While they have stopped short of actually offering a bricks-and-mortar Rakuten store, this is the first major non-digital retail venture for the online giant.
Not surprisingly there is some clever crossover with the Rakuten Ichiba, with the menu comprised of the most popular desserts and snacks from the online market. Rakuten Cafe is also integrated with some of Rakuten’s other services, such as credit cards and banking. Payment options for cash-free patrons include Rakuten Edy and Rakuten SmartPay mobile credit cards. Use your Rakuten Card to pay and you can get a significant discount, as much as 50% off the price of a cup of coffee or tea!
Rakuten Ichiba is like a Japanese version of eBay with shops and brands operating online stores in the virtual market. Though it is wildly popular in Japan, overseas users also “acclaim” Rakuten Ichiba for having some of the most insane navigation of any major website in the world. From the looks of things, though, the notoriously spidery design of the online market has thankfully not been replicated in the more minimalist cafe. Creative direction of the space comes courtesy of celebrity designer Kashiwa Sato.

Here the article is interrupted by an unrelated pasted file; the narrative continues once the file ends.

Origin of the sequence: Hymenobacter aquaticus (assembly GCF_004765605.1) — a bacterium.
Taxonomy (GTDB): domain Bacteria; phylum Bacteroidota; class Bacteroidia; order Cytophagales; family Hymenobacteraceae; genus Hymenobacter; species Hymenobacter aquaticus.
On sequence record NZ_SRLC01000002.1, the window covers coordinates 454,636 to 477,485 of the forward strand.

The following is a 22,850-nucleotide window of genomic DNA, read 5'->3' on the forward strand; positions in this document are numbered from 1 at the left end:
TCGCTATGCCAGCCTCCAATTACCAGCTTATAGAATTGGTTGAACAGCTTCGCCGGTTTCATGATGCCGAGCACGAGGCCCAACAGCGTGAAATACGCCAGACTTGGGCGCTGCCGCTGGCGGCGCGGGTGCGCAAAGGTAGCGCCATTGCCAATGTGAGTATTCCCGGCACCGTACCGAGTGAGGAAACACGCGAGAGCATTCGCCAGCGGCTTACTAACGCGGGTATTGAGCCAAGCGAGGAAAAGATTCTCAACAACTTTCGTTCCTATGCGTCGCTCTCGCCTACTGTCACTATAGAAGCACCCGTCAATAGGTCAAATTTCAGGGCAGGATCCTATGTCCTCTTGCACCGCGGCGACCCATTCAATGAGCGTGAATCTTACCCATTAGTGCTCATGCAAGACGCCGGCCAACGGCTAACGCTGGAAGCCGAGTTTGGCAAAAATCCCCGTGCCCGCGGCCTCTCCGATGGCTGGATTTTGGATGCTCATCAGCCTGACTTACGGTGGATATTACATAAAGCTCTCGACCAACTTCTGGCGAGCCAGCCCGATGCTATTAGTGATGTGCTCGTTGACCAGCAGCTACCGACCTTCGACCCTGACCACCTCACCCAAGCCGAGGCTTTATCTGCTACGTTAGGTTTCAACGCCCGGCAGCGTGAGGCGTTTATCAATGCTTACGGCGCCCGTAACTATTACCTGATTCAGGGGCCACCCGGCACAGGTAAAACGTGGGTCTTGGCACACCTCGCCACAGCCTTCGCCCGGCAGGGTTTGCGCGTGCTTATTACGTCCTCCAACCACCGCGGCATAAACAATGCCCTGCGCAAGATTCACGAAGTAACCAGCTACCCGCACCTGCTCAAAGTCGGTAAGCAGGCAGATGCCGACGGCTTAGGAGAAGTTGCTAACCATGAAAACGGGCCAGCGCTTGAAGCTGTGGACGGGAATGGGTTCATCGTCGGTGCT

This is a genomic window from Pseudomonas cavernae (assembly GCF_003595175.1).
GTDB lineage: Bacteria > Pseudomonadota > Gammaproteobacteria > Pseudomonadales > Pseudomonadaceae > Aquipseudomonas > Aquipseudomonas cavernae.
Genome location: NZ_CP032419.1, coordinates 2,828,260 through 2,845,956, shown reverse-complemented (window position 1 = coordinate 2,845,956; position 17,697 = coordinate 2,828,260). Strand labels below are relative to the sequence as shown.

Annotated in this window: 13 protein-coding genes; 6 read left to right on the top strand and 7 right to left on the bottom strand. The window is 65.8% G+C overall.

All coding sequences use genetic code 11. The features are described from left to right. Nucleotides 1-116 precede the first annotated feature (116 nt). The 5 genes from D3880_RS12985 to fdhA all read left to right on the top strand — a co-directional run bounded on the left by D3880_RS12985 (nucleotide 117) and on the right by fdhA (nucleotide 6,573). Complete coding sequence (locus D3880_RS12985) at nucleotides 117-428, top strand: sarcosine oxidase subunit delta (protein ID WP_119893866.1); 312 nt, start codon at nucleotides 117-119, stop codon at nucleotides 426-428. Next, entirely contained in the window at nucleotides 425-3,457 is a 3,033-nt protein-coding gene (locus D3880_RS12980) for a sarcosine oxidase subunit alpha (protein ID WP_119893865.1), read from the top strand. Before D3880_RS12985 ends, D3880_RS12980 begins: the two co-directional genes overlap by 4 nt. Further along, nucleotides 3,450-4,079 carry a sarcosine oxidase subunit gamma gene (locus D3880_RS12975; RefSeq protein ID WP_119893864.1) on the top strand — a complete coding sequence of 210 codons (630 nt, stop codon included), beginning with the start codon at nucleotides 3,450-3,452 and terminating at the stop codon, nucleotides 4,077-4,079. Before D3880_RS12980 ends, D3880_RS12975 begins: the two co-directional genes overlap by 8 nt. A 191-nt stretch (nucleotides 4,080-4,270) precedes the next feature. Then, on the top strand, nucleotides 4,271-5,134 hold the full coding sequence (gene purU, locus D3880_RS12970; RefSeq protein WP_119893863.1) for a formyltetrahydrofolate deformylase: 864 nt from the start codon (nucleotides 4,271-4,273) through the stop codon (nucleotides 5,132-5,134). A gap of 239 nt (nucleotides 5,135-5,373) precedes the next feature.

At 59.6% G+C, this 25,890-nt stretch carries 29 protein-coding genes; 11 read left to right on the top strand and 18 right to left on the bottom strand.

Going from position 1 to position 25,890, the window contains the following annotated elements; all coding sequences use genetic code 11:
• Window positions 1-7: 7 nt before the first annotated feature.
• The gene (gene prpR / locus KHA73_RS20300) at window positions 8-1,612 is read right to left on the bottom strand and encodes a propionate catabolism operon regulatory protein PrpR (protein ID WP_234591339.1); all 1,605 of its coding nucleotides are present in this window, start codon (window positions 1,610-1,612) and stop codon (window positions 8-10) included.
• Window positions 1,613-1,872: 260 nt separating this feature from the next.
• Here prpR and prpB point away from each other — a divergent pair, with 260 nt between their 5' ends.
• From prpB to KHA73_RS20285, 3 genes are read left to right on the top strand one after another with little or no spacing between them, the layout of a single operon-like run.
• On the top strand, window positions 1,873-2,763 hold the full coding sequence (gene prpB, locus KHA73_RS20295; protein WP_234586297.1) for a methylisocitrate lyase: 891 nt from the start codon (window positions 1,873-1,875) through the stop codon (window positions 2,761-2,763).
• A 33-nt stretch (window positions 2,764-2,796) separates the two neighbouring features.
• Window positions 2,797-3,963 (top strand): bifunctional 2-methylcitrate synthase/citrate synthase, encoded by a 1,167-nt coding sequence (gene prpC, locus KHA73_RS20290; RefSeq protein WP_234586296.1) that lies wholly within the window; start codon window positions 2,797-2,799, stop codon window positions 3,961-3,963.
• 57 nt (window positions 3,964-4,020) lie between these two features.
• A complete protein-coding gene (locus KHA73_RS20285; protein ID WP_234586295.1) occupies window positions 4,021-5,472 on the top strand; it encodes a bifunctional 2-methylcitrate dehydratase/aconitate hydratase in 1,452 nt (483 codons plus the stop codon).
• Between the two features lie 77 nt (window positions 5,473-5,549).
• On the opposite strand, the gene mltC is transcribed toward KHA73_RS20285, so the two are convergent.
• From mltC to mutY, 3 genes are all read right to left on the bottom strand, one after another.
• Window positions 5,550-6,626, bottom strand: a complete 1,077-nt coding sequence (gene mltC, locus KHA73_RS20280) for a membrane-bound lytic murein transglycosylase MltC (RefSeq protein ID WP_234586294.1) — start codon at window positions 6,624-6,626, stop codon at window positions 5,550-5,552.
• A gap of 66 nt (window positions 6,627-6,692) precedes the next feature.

The cafe seats 85 over three floors and offers nine types of seasonal sweets, along with pizzas, bagels, soft drinks, coffee and alcohol. All of them are bestselling products on Rakuten Ichiba. This makes it a bit similar to the Ranking Ranqueen concept stores that ostensibly only sells the most popular kinds of cosmetics, foods, snacks and other items according to its owner, the Tokyu Group.
There are Kobo eReaders in the cafe so you can browse reading material, plus free WiFi, power sockets and mobile phone chargers. And the drinks menu looks dirt cheap too, especially if you pay with a Rakuten Card.
Rakuten has never been short of ambitions (it even bought Buy.com back in 2010 and sponsors a baseball team) and the Shibuya cafe is going to be first in a series of branches. The second will be in plush Tokyo suburb Futako-Tamagawa, set to open next year.